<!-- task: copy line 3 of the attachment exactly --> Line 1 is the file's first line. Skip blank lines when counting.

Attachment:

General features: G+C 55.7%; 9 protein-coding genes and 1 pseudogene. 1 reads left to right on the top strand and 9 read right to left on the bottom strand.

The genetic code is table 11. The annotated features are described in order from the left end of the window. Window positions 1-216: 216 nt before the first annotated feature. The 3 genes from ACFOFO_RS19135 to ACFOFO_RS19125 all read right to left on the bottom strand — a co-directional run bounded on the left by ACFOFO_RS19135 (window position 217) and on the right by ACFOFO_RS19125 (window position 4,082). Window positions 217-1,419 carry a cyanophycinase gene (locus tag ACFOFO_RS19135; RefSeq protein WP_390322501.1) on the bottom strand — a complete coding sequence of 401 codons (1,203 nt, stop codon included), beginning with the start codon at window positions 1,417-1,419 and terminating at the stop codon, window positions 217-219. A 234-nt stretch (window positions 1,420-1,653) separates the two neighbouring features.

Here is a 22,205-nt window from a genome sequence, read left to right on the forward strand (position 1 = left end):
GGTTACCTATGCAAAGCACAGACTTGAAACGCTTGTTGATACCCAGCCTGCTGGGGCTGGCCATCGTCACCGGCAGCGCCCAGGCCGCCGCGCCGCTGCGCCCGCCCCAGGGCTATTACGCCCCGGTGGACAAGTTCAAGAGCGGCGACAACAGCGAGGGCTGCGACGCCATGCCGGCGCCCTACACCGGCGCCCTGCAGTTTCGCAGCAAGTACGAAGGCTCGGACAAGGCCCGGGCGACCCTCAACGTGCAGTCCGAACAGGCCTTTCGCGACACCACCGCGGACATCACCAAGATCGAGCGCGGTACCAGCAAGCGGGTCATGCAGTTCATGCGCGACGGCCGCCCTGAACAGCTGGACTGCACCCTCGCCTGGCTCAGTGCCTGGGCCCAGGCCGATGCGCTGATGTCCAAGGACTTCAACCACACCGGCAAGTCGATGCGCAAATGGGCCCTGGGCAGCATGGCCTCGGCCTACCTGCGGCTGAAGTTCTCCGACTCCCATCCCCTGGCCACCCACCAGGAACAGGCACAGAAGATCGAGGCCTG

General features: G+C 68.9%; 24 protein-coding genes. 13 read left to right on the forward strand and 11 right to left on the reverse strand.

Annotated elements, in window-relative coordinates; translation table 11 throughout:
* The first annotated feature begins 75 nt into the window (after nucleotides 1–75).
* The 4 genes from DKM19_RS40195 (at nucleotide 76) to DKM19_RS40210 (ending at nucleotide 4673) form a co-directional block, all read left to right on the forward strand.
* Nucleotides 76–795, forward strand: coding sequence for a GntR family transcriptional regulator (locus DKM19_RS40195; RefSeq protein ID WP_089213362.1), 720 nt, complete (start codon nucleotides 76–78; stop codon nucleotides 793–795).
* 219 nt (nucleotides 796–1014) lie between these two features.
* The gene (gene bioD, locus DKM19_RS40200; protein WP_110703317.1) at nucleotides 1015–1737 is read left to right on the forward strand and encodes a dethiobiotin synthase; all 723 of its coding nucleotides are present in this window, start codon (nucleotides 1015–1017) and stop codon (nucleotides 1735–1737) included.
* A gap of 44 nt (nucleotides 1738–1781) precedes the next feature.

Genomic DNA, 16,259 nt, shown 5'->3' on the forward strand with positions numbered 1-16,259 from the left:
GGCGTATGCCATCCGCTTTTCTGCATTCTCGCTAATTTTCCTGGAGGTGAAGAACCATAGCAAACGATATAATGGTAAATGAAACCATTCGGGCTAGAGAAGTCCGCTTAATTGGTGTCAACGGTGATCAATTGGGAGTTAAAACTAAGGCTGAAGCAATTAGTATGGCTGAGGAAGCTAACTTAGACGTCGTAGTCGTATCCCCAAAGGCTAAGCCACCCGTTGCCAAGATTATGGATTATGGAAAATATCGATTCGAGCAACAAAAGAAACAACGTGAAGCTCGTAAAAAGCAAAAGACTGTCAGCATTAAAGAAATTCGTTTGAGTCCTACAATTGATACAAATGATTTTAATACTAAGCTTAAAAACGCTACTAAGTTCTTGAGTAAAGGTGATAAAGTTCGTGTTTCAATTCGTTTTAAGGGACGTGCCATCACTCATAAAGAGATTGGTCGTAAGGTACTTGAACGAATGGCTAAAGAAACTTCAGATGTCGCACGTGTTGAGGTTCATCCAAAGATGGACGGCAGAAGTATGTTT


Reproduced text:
Here is a 22,205-nt window from a genome sequence, read left to right on the forward strand (position 1 = left end):